U.S. Marines fire pintle-mounted M-2 HB (heavy barrel) machine guns.
My article this week in “War is Boring” profiles the M-2 Browning .50-caliber machine gun. It’s more commonly called the “Ma Deuce” or simply “50-Cal” by G.I.s, Marines and other U.S. service personnel that use it. The Ma Deuce is a beast of a weapon according to people who have fired it either on the range or in combat. I have never witnessed one in use, but perhaps a kindly reader currently in the service will invite me watch one on a live-fire range. This video from the Military Channel can give you an idea of what it is like to see the mother of all machine guns in action. Sorry about the obnoxious commercial at the beginning of the video.
A battlefield memorial at Gettysburg National Military Park. Photo by Paul Huard
The issue of mental illness arising from the trauma of combat is nothing new. Homer described the symptoms of post-traumatic stress disorder (PTSD) in the Illiad. When Achilles’ close friend Patroclus dies in combat, Achilles cries out, “My comrade is dead, / Lying in my hut mangled with bronze, / His feet turned toward the door, and around him, / Our friends grieve. Nothing matters to me now” and then embarks on a killing spree that is more like an attempt at suicide than warfare. Call it what you will: “shell shock,” combat fatigue, survivor’s guilt. PTSD is as old as history.
The U.S. Civil War was no different. While researching another topic, I stumbled across an article from The New York Times by University of Georgia graduate student Dillon Carroll on PTSD and the Civil War.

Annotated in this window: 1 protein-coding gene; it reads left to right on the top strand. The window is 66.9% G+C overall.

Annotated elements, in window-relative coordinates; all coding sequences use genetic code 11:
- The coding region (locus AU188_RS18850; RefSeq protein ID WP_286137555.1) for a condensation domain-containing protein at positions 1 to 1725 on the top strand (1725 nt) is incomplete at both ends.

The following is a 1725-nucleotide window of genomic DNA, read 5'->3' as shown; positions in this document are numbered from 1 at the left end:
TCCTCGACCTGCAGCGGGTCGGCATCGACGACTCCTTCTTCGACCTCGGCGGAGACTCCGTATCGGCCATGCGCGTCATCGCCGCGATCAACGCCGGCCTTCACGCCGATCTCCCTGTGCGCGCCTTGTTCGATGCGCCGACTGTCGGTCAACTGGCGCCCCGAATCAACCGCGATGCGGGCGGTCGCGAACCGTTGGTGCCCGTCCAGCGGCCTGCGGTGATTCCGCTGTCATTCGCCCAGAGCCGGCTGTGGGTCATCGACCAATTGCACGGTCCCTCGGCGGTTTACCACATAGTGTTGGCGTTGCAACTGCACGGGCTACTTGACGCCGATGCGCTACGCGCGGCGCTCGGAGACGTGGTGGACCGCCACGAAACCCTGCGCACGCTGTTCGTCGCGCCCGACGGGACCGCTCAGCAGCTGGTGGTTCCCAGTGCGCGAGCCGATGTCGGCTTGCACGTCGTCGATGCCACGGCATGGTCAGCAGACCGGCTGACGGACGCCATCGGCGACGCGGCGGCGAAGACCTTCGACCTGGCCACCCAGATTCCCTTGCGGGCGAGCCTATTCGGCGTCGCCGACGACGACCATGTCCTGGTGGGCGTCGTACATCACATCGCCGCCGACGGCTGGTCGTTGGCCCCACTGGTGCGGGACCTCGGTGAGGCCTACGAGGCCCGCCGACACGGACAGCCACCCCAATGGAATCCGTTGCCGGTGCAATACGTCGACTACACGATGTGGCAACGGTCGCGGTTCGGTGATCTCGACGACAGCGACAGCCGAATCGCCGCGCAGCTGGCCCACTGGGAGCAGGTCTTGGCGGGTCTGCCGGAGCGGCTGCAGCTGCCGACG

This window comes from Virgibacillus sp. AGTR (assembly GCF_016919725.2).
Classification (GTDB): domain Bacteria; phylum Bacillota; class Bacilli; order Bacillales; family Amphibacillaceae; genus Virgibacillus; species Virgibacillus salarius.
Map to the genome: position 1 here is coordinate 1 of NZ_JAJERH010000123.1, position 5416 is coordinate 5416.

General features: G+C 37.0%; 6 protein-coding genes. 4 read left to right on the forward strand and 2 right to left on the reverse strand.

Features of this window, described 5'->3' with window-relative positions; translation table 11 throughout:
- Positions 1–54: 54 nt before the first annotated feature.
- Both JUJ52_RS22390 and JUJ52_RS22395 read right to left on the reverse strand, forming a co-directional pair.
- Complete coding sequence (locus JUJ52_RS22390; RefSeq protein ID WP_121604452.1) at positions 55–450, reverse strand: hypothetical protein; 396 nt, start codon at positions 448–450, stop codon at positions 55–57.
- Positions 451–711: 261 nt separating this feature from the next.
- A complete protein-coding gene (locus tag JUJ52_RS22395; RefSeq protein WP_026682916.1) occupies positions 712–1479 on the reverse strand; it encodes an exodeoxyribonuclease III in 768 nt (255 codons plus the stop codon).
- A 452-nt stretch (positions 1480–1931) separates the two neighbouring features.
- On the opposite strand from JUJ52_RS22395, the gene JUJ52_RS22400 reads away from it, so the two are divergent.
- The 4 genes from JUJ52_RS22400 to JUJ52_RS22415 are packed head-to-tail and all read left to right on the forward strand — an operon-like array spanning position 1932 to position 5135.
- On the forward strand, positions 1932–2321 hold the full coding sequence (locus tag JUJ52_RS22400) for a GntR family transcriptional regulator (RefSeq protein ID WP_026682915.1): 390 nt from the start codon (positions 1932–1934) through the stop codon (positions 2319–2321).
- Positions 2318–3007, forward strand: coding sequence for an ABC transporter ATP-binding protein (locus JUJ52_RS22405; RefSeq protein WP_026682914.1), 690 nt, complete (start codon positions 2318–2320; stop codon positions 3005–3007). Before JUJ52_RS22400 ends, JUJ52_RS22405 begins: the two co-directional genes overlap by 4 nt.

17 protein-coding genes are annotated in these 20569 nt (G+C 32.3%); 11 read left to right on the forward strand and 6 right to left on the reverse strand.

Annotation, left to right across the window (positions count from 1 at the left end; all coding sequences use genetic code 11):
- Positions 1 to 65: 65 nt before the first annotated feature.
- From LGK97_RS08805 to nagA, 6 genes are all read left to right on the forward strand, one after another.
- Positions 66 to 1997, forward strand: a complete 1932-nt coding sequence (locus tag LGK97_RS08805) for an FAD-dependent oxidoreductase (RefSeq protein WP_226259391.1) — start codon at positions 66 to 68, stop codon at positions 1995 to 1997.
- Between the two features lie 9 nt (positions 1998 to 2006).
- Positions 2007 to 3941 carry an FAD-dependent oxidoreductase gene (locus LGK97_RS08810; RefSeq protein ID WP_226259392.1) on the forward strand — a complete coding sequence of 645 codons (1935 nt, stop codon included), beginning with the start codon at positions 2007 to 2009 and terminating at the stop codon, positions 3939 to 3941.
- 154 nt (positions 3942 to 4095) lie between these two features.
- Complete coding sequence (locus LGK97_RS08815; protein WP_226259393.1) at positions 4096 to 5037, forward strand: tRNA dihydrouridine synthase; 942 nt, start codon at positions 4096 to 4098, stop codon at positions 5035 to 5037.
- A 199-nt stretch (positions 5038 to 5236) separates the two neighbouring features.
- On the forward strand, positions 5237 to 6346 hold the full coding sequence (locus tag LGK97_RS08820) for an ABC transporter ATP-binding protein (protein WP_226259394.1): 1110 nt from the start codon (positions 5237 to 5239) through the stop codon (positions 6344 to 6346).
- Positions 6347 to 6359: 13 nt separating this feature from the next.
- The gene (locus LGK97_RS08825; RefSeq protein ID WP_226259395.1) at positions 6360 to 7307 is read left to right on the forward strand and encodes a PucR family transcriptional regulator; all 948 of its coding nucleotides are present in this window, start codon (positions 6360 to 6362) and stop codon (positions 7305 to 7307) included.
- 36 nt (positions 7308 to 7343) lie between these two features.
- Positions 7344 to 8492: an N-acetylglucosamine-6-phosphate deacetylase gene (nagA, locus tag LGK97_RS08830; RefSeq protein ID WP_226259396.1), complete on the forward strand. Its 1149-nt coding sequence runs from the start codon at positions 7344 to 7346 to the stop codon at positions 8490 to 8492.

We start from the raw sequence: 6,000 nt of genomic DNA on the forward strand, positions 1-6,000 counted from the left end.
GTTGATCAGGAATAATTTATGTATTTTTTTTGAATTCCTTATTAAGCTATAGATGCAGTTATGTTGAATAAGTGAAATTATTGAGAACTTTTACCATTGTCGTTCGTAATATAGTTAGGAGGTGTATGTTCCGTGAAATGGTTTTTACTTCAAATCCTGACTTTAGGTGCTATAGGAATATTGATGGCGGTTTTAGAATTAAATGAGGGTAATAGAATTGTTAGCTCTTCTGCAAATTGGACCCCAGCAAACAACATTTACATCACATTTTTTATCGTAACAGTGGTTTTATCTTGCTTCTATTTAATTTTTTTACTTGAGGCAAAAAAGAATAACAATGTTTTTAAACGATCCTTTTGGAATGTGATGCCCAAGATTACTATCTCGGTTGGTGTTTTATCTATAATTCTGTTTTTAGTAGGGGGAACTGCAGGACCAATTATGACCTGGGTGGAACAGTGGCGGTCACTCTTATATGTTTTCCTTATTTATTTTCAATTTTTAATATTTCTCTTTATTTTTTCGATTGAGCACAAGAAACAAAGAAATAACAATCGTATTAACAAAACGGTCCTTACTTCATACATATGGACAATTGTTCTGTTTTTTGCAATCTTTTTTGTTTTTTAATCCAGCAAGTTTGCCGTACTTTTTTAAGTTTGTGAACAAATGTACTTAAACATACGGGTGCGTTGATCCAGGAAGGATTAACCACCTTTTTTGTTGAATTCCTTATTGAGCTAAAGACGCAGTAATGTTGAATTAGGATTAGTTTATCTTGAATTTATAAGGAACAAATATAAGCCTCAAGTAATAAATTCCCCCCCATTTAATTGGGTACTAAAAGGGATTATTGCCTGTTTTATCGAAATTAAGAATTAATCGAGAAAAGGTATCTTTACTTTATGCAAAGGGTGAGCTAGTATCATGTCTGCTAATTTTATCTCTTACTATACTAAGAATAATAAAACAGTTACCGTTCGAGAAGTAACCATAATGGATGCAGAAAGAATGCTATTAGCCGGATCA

A key quote:
Historians are beginning to uncover what was a virtual epidemic of emotional, psychological and neurological trauma that afflicted soldiers after the war. Veterans labored under emotional and psychological stress in ways that are disturbingly similar to the present. Alcoholism was rampant, as was unemployment. Suicide was endemic. Civil War veterans dotted the wards of insane asylums across the country.
Despite all the valor shown during the Civil War, despite all the worthiness of the cause, soldiers both North and South were often damaged men long after the war was finished. I see a need for historians to take a close look at what might be an untouched area of study regarding the real toll of America’s worst war. What they find will not only expand our understanding of that period of history but hopefully reinforce the current argument that the United States needs to provide better services and better outreach to a generation of combat veterans who have fought in America’s wars since 9-11.
If this weapon was your sibling, it would be the rude, crude, and socially unacceptable little brother who helped you curb-stomp the neighborhood bullies.
That’s the way I like to describe the M-3 .45-caliber submachine gun, known more commonly as the Grease Gun by the soldiers who used it from World War II to Desert Storm. The M-3 is an ugly hunk of metal – words like “crafted” or “elegant” simply are not applied when discussing the looks or pedigree of the weapon. Made of stamped metal parts like a General Motors car (not surprising when you remember it was developed by GM in 1942 and produced by the same division that made metal automobile headlights) the M-3 is not a submachine gun noted for its fine tolerances and sleek design. Frankly, it looks like crap. But it is a compact, powerful gun that soldiers and Marines grew to appreciate, however grudgingly.
My article in War is Boring examines the development and use of the weapon — and it gave me an excellent excuse to provide the editor with a picture of Lee Marvin in The Dirty Dozen wielding an M-3 in one of the movie’s most famous scenes.
Donald Huard, the author’s father and a veteran of both the U.S. Army and U.S. Marine Corps, examines an M-1 Carbine from his son’s collection. Photo: Paul Huard